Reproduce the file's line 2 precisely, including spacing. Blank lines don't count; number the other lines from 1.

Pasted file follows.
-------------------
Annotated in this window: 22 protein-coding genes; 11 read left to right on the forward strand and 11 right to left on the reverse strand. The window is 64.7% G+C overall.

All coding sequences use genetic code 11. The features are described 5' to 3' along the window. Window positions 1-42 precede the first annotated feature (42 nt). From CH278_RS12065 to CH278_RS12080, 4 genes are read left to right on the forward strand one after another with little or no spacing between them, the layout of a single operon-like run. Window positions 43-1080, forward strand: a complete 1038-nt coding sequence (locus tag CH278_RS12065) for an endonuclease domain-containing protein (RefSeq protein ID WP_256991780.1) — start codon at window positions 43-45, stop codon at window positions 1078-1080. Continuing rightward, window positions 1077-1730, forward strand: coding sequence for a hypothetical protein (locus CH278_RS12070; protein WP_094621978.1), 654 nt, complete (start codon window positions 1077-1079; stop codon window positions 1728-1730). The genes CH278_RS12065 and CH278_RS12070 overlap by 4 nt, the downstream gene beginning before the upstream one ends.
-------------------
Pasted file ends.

All coding sequences use genetic code 11. The features are described 5' to 3' along the window. Window positions 1-42 precede the first annotated feature (42 nt). From CH278_RS12065 to CH278_RS12080, 4 genes are read left to right on the forward strand one after another with little or no spacing between them, the layout of a single operon-like run. Window positions 43-1080, forward strand: a complete 1038-nt coding sequence (locus tag CH278_RS12065) for an endonuclease domain-containing protein (RefSeq protein ID WP_256991780.1) — start codon at window positions 43-45, stop codon at window positions 1078-1080. Continuing rightward, window positions 1077-1730, forward strand: coding sequence for a hypothetical protein (locus CH278_RS12070; protein WP_094621978.1), 654 nt, complete (start codon window positions 1077-1079; stop codon window positions 1728-1730). The genes CH278_RS12065 and CH278_RS12070 overlap by 4 nt, the downstream gene beginning before the upstream one ends.